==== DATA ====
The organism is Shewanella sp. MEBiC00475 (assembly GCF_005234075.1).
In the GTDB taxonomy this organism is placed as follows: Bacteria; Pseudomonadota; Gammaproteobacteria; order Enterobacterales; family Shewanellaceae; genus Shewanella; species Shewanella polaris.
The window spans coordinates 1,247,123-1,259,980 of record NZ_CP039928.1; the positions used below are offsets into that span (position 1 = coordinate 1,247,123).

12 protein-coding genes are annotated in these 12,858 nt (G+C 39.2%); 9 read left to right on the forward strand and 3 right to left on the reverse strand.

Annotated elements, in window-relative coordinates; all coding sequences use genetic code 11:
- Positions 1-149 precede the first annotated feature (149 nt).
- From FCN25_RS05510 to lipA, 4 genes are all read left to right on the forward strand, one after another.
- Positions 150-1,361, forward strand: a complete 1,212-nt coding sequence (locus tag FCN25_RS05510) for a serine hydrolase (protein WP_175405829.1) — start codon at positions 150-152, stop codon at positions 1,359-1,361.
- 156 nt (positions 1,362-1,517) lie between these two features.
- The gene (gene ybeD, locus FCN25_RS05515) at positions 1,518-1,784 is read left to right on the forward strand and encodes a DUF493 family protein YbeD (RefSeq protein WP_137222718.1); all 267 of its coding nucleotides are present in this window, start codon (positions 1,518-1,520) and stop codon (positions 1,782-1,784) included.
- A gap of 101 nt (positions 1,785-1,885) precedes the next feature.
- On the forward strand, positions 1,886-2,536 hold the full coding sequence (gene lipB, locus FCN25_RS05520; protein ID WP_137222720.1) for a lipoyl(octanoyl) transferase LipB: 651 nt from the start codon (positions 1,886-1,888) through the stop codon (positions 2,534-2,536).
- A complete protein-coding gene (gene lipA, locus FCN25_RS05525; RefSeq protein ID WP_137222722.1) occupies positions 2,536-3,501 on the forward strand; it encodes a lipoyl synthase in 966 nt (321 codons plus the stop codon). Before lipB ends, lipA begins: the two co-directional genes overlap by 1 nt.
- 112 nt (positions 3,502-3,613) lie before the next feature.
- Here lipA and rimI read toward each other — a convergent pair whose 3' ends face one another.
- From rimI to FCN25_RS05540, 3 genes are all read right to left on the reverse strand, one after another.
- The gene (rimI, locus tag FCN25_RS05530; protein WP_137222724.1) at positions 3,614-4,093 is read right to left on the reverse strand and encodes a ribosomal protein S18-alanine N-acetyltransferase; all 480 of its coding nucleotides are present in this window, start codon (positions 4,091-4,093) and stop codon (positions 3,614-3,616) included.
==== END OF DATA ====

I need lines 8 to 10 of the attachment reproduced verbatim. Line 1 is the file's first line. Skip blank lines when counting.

- Positions 150-1,361, forward strand: a complete 1,212-nt coding sequence (locus tag FCN25_RS05510) for a serine hydrolase (protein WP_175405829.1) — start codon at positions 150-152, stop codon at positions 1,359-1,361.
- 156 nt (positions 1,362-1,517) lie between these two features.
- The gene (gene ybeD, locus FCN25_RS05515) at positions 1,518-1,784 is read left to right on the forward strand and encodes a DUF493 family protein YbeD (RefSeq protein WP_137222718.1); all 267 of its coding nucleotides are present in this window, start codon (positions 1,518-1,520) and stop codon (positions 1,782-1,784) included.